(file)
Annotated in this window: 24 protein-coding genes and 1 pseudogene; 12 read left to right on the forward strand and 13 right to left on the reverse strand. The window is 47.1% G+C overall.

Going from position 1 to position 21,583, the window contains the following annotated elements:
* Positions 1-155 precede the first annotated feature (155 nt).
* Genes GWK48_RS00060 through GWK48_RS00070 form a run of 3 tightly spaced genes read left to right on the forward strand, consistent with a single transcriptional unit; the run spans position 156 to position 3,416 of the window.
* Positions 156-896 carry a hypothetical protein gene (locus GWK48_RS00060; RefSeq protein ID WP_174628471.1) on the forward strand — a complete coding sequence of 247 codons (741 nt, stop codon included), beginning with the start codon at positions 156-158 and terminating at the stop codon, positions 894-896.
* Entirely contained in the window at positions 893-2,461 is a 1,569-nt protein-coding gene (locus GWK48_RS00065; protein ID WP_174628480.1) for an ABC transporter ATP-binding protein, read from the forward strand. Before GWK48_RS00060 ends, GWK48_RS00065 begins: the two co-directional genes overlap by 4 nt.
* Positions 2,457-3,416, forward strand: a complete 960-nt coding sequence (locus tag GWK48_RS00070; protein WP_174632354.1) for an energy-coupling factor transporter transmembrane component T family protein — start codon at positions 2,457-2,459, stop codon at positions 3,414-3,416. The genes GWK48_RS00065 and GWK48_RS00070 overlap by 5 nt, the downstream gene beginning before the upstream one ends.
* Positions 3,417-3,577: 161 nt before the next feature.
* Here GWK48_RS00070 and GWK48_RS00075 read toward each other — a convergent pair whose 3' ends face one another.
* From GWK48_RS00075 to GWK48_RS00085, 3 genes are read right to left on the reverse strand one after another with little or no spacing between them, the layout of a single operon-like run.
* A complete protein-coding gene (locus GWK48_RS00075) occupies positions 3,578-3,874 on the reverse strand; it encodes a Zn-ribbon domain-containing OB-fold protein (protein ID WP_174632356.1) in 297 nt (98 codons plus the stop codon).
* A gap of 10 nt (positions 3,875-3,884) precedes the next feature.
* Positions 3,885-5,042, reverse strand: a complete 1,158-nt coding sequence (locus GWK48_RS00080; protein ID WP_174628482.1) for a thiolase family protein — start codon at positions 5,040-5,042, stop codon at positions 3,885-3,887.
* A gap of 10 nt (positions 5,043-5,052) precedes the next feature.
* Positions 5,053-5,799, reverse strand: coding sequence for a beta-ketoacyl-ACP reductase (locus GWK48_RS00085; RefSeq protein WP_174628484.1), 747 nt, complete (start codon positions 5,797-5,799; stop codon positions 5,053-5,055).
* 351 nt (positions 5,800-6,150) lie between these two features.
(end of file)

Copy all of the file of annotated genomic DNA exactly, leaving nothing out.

Annotated in this window: 24 protein-coding genes and 1 pseudogene; 12 read left to right on the forward strand and 13 right to left on the reverse strand. The window is 47.1% G+C overall.

Going from position 1 to position 21,583, the window contains the following annotated elements:
* Positions 1-155 precede the first annotated feature (155 nt).
* Genes GWK48_RS00060 through GWK48_RS00070 form a run of 3 tightly spaced genes read left to right on the forward strand, consistent with a single transcriptional unit; the run spans position 156 to position 3,416 of the window.
* Positions 156-896 carry a hypothetical protein gene (locus GWK48_RS00060; RefSeq protein ID WP_174628471.1) on the forward strand — a complete coding sequence of 247 codons (741 nt, stop codon included), beginning with the start codon at positions 156-158 and terminating at the stop codon, positions 894-896.
* Entirely contained in the window at positions 893-2,461 is a 1,569-nt protein-coding gene (locus GWK48_RS00065; protein ID WP_174628480.1) for an ABC transporter ATP-binding protein, read from the forward strand. Before GWK48_RS00060 ends, GWK48_RS00065 begins: the two co-directional genes overlap by 4 nt.
* Positions 2,457-3,416, forward strand: a complete 960-nt coding sequence (locus tag GWK48_RS00070; protein WP_174632354.1) for an energy-coupling factor transporter transmembrane component T family protein — start codon at positions 2,457-2,459, stop codon at positions 3,414-3,416. The genes GWK48_RS00065 and GWK48_RS00070 overlap by 5 nt, the downstream gene beginning before the upstream one ends.
* Positions 3,417-3,577: 161 nt before the next feature.
* Here GWK48_RS00070 and GWK48_RS00075 read toward each other — a convergent pair whose 3' ends face one another.
* From GWK48_RS00075 to GWK48_RS00085, 3 genes are read right to left on the reverse strand one after another with little or no spacing between them, the layout of a single operon-like run.
* A complete protein-coding gene (locus GWK48_RS00075) occupies positions 3,578-3,874 on the reverse strand; it encodes a Zn-ribbon domain-containing OB-fold protein (protein ID WP_174632356.1) in 297 nt (98 codons plus the stop codon).
* A gap of 10 nt (positions 3,875-3,884) precedes the next feature.
* Positions 3,885-5,042, reverse strand: a complete 1,158-nt coding sequence (locus GWK48_RS00080; protein ID WP_174628482.1) for a thiolase family protein — start codon at positions 5,040-5,042, stop codon at positions 3,885-3,887.
* A gap of 10 nt (positions 5,043-5,052) precedes the next feature.
* Positions 5,053-5,799, reverse strand: coding sequence for a beta-ketoacyl-ACP reductase (locus GWK48_RS00085; RefSeq protein WP_174628484.1), 747 nt, complete (start codon positions 5,797-5,799; stop codon positions 5,053-5,055).
* 351 nt (positions 5,800-6,150) lie between these two features.